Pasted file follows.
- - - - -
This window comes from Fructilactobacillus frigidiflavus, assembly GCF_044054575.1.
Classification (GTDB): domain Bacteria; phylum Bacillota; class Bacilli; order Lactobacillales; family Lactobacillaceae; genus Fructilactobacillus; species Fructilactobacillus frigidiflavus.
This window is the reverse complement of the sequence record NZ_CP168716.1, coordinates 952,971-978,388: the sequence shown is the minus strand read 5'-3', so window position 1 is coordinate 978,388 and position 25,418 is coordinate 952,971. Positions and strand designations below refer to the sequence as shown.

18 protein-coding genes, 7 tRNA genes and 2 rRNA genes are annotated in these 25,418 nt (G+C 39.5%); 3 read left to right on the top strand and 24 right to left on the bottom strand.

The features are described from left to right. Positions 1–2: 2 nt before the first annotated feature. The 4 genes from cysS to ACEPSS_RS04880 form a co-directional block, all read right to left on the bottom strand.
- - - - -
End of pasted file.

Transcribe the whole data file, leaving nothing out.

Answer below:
This window comes from Fructilactobacillus frigidiflavus, assembly GCF_044054575.1.
Classification (GTDB): domain Bacteria; phylum Bacillota; class Bacilli; order Lactobacillales; family Lactobacillaceae; genus Fructilactobacillus; species Fructilactobacillus frigidiflavus.
This window is the reverse complement of the sequence record NZ_CP168716.1, coordinates 952,971-978,388: the sequence shown is the minus strand read 5'-3', so window position 1 is coordinate 978,388 and position 25,418 is coordinate 952,971. Positions and strand designations below refer to the sequence as shown.

18 protein-coding genes, 7 tRNA genes and 2 rRNA genes are annotated in these 25,418 nt (G+C 39.5%); 3 read left to right on the top strand and 24 right to left on the bottom strand.

The features are described from left to right. Positions 1–2: 2 nt before the first annotated feature. The 4 genes from cysS to ACEPSS_RS04880 form a co-directional block, all read right to left on the bottom strand.